Frustrated by slow action on climate threats, youth activists are trying more targeted confrontations with bankers and politicians
- Youth activists frustrated by slow action on climate threats
- Targeted confrontation with key leaders now popular
- Ukraine war, other hot topics incorporated in efforts
By Jack Graham and Joanna Gill
LONDON/BRUSSELS – (Thomson Reuters Foundation) – Before the COVID-19 pandemic hit, more than 6 million people flooded into the streets in 2019 as part of mass Fridays for Future protests, aiming to force governments and companies to act more swiftly to slash emissions and curb climate change.
But while the protests boosted public awareness of climate threats, the response from institutions was largely reports, letters and “creative accounting”, said German activist Luisa Neubauer, who with Sweden’s Greta Thunberg helped organise the strikes.
“They’re trying to blind us with the nice words and promises, and prevent us from looking into the details and (calling) them out,” the 26-year-old told the Thomson Reuters Foundation.
That includes targeting protests more selectively at leaders of major institutions – from governments to banks – who hold the power to shift both the policies and money behind climate-wrecking emissions.
As fossil fuel emissions continue to rise, despite pledges of cuts, “we need to apply everything we have,” Neubauer said. “We, as a movement, should be everywhere.”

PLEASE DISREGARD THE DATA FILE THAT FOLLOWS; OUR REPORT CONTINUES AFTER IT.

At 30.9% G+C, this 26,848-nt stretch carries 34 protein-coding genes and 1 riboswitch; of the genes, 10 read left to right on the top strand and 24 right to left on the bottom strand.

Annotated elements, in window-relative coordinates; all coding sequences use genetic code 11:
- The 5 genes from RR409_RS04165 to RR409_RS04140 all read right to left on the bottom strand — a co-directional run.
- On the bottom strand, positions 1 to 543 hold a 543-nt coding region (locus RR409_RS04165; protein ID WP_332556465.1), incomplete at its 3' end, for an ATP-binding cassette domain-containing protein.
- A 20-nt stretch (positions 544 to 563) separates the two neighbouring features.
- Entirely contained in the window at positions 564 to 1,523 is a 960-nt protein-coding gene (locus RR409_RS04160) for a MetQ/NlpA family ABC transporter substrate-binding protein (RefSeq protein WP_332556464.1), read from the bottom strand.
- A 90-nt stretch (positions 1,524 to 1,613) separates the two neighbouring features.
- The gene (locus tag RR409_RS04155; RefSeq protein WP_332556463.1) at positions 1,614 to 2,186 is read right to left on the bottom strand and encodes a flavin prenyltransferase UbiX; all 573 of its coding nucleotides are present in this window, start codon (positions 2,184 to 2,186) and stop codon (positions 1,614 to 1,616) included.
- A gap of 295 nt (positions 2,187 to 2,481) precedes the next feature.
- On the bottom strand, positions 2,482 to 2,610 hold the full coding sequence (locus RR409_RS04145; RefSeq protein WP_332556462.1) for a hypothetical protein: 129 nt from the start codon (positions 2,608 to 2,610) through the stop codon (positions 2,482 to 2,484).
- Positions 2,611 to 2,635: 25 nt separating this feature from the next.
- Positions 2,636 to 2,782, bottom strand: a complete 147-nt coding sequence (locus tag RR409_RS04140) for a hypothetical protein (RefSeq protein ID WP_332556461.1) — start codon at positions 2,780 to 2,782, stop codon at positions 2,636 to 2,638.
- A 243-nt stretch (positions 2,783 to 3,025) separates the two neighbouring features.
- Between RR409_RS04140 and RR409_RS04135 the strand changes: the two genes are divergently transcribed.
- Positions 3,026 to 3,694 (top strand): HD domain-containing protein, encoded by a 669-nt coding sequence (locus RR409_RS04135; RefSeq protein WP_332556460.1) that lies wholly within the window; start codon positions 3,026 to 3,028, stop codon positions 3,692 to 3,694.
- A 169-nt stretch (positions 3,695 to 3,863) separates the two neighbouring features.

Dana Fisher, a sociologist who studies climate activism at the University of Maryland, said the shift marks a key evolution in climate activism.
“Fridays for Future certainly did bring out young people in ways that we hadn’t seen before – for a very small moment in time,” she said.
“What we’ve seen is that a lot of climate activists have become really frustrated with the lack of progress,” she added, with many now thinking targeted confrontation and disruption are “the only way forward”.
Neubauer said her work has also shifted to trying to call out “greenwashing” by banks and other companies keen to portray themselves as acting on climate threats while making little real change.
This week she met with Deutsche Bank in Frankfurt, working with Ugandan youth activists to pressure the bank to abandon financing for a proposed new oil pipeline in East Africa, and other fossil fuel expansion.
“They invest in fossil fuels and try to show the public that they are doing something else,” said Ugandan activist Evelyn Acham, who insisted Deutsche Bank officially distance itself from the East African Crude Oil Pipeline (EACOP).
Acham said it is too dangerous to openly protest in the street in Uganda, but her ‘Rise Up Movement’ is finding other ways to pressure banks, such as by organising meetings with bank officials and sending them the latest U.N. climate change reports.
“I’m so scared of the future,” she said in a telephone interview. “That’s why I speak up and I just can’t go back and stay comfortable when people are dying.”
Many young activists are now directly targeting climate polluters and their enablers in politics, finance and the media, said Oscar Berglund, a lecturer at the University of Bristol who researches climate protest movements.
“There’s a more specific focus on the climate ‘villains,'” he said, adding that many current protesters were politicised by the Fridays for Future movement.